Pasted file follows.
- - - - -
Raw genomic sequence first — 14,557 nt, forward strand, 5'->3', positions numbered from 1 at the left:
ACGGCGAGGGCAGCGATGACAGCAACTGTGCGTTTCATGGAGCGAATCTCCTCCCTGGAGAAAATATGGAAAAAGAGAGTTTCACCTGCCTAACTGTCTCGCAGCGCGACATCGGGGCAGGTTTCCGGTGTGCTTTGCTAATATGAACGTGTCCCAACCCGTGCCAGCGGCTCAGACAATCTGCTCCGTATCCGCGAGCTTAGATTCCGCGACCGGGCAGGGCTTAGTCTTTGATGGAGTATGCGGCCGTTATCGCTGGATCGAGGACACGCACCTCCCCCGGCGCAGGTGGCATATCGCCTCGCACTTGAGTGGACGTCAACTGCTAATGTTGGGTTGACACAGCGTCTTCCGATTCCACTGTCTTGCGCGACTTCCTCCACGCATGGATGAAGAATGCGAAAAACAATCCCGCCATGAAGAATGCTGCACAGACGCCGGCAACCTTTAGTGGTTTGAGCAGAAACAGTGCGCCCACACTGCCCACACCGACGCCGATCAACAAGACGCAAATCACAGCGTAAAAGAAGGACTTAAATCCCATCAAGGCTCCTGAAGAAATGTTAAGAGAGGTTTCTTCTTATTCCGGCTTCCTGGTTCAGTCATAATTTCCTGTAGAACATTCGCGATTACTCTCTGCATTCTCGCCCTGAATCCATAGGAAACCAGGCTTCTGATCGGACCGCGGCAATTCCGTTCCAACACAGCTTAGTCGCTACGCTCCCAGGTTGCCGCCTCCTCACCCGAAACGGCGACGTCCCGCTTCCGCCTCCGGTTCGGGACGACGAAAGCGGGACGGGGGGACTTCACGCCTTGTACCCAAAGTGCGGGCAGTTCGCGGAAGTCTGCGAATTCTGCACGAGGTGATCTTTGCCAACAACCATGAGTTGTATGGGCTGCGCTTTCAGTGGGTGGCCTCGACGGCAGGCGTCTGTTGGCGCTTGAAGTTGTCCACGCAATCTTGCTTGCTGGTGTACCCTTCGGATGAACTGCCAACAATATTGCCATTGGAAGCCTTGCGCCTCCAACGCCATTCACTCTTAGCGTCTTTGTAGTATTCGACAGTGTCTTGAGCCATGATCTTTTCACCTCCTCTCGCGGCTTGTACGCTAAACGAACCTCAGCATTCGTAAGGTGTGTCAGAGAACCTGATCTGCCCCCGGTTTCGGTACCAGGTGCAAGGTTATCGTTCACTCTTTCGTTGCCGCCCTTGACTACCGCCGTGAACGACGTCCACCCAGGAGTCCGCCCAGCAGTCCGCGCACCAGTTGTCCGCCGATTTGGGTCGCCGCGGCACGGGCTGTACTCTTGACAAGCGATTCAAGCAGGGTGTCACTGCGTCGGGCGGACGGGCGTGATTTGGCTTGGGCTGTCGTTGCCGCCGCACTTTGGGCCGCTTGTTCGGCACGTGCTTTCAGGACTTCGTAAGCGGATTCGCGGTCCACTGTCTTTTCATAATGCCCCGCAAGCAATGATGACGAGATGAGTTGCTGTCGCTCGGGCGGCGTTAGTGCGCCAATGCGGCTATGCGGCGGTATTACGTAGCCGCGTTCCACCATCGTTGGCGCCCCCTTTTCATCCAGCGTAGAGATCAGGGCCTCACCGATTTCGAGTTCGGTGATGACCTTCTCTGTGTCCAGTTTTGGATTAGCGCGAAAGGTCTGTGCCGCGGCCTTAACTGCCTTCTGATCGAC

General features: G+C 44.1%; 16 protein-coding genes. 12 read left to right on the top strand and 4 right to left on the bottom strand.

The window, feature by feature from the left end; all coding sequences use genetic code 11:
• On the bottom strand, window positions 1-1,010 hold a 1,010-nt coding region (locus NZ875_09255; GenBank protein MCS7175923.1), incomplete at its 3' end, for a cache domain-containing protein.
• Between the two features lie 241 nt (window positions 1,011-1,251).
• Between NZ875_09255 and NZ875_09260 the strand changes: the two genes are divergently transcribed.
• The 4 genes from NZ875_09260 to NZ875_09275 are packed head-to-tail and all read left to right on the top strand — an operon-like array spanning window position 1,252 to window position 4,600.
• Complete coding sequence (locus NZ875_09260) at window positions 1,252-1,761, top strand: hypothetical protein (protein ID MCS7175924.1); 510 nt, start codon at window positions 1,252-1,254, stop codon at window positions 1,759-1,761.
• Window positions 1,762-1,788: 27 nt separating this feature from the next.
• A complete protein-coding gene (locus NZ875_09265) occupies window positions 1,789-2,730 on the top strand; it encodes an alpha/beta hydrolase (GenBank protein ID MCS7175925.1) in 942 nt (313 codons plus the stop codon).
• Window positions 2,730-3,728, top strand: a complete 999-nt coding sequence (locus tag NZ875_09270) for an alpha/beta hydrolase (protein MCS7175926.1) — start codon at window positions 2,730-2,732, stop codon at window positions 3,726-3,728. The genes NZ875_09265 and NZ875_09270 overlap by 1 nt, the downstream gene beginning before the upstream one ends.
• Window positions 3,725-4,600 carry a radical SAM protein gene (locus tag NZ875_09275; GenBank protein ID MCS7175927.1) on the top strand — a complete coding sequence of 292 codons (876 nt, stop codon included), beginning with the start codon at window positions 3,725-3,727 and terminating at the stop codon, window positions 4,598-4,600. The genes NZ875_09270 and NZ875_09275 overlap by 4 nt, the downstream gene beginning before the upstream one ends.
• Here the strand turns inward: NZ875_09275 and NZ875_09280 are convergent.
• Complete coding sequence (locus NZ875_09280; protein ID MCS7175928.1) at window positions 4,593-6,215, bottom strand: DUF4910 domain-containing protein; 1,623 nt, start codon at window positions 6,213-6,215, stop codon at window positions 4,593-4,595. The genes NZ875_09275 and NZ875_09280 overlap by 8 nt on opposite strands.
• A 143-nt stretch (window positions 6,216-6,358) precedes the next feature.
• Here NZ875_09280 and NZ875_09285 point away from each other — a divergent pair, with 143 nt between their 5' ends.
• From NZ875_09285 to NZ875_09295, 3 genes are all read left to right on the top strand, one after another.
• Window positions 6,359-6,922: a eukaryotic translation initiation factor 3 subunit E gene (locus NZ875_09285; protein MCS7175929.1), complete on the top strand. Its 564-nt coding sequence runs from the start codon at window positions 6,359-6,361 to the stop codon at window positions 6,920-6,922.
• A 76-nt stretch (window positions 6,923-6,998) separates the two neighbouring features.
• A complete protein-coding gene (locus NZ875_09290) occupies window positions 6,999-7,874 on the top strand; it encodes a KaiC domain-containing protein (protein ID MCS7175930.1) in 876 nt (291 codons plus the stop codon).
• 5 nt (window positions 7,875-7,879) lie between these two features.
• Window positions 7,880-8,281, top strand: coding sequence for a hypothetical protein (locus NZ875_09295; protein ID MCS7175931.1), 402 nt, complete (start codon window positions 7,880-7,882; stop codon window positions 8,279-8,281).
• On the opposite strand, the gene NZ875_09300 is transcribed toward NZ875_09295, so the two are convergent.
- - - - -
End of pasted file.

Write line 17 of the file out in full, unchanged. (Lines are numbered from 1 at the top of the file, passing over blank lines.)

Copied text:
• Here NZ875_09280 and NZ875_09285 point away from each other — a divergent pair, with 143 nt between their 5' ends.